Why is it so hard to find quality video on the Web? The barrier to entry is so low that anyone can take a stab at Web stardom. And “Flock of Meeses” is a perfect example.
The new Web series “Flock of Meeses” mostly consists of short gag bits and fake commercials. The skits are uneven, leaving the viewer either mildly chuckling or completely perplexed, with very little room in the middle. The premise is solid — sketch comedy generally works online — but the execution leaves plenty of room for improvement.
The first skit begins with a couple sitting with a professional looking man behind a desk. An accountant? An auditor? Tough to say at first, since this skit was completely silent. As the auditor reviews the couple’s finances, he places increasingly larger dildos, one by one, on his desk, indicating just how, er, screwed, the couple is. The payoff? Moose Juice lube — courtesy of the “Internal Rapin’-U Service.” Funny for an IRS joke.
The second skit featured a young woman in the bathroom, having that not-so-fresh feeling for the first time. Her mother comes to comfort her. The product? “My First. Because Jesus bled for you. Now it’s your turn.” Groan.
The second installment was structured like the first, with two gag bits, each about a minute long, just not as funny. It starts with what I think is a weak attempt at a Russian history skit. That’s all I could make of it. It was followed by an even worse video for another fragrance. A scantily clad women, writhing in pleasure on a bed. The fragrance is “Furburgher,” where the “R” is silent.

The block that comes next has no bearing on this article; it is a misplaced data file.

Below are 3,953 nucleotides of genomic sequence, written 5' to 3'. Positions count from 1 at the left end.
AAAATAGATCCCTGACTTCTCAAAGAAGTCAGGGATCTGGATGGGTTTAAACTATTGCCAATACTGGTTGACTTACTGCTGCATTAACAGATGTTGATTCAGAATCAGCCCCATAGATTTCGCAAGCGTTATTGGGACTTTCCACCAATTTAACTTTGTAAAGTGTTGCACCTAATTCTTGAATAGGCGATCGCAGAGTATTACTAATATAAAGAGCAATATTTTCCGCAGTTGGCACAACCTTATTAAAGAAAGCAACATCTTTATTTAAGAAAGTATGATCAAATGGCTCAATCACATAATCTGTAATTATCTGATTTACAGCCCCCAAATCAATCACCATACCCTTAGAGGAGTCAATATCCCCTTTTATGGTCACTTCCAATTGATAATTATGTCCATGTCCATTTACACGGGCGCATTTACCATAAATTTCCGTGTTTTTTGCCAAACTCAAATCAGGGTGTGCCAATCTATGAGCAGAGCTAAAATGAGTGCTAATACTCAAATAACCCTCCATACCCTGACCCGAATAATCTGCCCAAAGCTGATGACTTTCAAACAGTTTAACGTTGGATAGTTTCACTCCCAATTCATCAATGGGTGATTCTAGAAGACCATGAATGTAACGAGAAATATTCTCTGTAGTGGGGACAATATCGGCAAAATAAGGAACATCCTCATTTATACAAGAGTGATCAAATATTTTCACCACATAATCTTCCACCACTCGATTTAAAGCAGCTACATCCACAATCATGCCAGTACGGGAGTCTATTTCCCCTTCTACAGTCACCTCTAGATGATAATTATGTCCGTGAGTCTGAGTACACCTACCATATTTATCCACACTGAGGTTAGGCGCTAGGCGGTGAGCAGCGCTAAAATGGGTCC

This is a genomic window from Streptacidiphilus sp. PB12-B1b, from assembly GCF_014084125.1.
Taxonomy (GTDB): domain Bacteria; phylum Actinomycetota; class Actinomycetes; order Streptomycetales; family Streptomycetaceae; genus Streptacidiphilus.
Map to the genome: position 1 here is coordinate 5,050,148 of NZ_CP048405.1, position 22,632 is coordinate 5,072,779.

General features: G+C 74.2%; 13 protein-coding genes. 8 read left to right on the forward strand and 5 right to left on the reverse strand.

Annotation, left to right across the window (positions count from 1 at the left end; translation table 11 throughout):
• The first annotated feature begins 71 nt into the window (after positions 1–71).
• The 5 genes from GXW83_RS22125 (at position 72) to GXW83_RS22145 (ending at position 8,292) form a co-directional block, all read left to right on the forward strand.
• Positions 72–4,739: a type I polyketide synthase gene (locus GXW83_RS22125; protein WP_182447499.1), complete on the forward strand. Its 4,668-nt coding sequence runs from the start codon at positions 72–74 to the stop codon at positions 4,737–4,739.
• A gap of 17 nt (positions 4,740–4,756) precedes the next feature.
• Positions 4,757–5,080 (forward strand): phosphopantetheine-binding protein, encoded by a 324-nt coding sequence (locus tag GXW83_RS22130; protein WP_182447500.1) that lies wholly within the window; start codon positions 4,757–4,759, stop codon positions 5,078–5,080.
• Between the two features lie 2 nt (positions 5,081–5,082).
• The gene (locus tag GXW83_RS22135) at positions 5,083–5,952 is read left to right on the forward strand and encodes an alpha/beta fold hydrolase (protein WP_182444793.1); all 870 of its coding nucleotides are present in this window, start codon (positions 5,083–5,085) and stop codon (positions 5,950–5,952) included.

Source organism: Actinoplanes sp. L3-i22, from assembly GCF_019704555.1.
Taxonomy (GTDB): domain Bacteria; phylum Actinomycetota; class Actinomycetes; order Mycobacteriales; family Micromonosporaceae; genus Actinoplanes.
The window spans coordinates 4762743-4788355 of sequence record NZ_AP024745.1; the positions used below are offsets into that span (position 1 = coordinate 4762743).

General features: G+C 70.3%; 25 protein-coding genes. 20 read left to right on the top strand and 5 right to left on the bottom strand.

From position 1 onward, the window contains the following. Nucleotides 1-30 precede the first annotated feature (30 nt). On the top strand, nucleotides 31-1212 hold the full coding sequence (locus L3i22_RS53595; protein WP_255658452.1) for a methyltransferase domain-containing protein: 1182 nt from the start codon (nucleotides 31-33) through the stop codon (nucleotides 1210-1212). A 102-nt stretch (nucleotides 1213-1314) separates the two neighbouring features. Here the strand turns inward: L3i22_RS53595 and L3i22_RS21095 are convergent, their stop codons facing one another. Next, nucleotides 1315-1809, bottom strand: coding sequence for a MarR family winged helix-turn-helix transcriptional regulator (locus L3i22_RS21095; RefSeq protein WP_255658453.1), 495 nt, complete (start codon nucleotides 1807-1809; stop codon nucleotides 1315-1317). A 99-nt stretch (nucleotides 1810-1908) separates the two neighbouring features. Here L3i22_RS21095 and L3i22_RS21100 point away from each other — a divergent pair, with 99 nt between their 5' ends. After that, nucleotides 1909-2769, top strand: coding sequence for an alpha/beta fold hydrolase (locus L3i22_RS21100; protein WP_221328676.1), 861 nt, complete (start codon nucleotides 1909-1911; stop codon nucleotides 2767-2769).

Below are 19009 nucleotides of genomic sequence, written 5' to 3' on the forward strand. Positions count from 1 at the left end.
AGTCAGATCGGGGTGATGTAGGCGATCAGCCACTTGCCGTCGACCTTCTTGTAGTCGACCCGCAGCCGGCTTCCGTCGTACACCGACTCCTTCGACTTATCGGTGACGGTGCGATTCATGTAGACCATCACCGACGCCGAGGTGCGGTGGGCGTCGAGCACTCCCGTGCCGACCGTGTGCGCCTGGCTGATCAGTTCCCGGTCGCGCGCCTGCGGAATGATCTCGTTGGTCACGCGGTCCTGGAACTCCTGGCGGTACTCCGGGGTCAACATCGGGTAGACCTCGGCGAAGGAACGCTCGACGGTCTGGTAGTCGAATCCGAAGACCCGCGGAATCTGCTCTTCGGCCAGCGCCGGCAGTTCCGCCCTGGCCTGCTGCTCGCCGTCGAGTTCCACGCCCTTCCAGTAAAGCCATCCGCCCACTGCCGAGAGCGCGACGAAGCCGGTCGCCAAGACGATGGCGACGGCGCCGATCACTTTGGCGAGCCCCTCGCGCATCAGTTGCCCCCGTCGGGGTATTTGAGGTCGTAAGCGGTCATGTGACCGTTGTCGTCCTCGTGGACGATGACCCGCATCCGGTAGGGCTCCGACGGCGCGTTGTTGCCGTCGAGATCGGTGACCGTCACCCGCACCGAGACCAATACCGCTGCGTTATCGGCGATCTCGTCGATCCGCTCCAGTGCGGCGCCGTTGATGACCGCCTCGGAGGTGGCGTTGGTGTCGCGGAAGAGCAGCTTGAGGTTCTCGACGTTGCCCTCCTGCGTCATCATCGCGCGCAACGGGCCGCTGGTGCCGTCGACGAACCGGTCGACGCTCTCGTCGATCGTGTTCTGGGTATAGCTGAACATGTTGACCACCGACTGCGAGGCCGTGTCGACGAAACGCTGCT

Another episode was an animated interview between Larry King and Sarah Palin where King begins the interview by asking, “How many ignorant white trash pills do you take each morning?” From there, it just becomes an expletive-laced exchange that features plenty of clichés and little humor.
The most recent commercial was for acne medication that turned a zit-riddled teenage girl into a clear-faced cheerleader that was “attractive enough to violate.” Not quite the message anyone is looking to send.
If “Flock of Meeses” is trying to be Funny or Die, or College Humor, they are falling terribly short on the funny and humor. The gags are low-brow, which doesn’t really present a problem for me. More problematic for the Flock: they aren’t terribly original. Each skit reminded me of something I’ve seen before, and not likely something I’d add to my must-watch list.
Like Mommy Mafia, “Flock of Meese” is looking to raise funds on Kickstarter. It is looking to raise $15,000 by September 12th. Based on my experience watching the first few products, I can understand why it is still $14,786 short of its goal. In fact, the only video from “Flock of Meese” that I’d deem truly funny was the video for Kickstarter that asks for help raising money. So I’ll share that one with you below. You can head over to “Flock of Meese’s” YouTube channel for the rest of the videos … but only if you’ve seen every other video on the Web already.
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